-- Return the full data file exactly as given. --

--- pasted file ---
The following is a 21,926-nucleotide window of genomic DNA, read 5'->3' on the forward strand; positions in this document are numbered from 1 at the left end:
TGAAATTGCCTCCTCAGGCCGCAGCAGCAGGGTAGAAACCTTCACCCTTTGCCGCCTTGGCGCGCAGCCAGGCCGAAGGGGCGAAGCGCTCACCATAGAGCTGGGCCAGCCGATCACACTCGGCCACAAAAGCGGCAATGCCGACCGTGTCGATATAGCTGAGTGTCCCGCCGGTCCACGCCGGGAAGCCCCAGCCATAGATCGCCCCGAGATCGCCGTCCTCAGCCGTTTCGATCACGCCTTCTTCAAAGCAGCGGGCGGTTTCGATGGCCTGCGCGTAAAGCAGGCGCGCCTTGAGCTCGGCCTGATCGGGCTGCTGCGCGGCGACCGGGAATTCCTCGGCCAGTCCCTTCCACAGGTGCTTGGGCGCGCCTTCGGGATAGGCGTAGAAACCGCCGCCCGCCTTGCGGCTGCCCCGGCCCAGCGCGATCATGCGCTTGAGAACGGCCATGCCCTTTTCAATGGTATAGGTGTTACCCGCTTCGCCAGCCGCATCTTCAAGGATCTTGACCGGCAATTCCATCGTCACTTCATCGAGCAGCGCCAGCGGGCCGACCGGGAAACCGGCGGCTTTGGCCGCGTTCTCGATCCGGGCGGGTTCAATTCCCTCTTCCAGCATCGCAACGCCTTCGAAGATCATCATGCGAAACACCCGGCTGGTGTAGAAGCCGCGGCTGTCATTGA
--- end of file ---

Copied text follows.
The following is a 21,926-nucleotide window of genomic DNA, read 5'->3' on the forward strand; positions in this document are numbered from 1 at the left end:
TGAAATTGCCTCCTCAGGCCGCAGCAGCAGGGTAGAAACCTTCACCCTTTGCCGCCTTGGCGCGCAGCCAGGCCGAAGGGGCGAAGCGCTCACCATAGAGCTGGGCCAGCCGATCACACTCGGCCACAAAAGCGGCAATGCCGACCGTGTCGATATAGCTGAGTGTCCCGCCGGTCCACGCCGGGAAGCCCCAGCCATAGATCGCCCCGAGATCGCCGTCCTCAGCCGTTTCGATCACGCCTTCTTCAAAGCAGCGGGCGGTTTCGATGGCCTGCGCGTAAAGCAGGCGCGCCTTGAGCTCGGCCTGATCGGGCTGCTGCGCGGCGACCGGGAATTCCTCGGCCAGTCCCTTCCACAGGTGCTTGGGCGCGCCTTCGGGATAGGCGTAGAAACCGCCGCCCGCCTTGCGGCTGCCCCGGCCCAGCGCGATCATGCGCTTGAGAACGGCCATGCCCTTTTCAATGGTATAGGTGTTACCCGCTTCGCCAGCCGCATCTTCAAGGATCTTGACCGGCAATTCCATCGTCACTTCATCGAGCAGCGCCAGCGGGCCGACCGGGAAACCGGCGGCTTTGGCCGCGTTCTCGATCCGGGCGGGTTCAATTCCCTCTTCCAGCATCGCAACGCCTTCGAAGATCATCATGCGAAACACCCGGCTGGTGTAGAAGCCGCGGCTGTCATTGA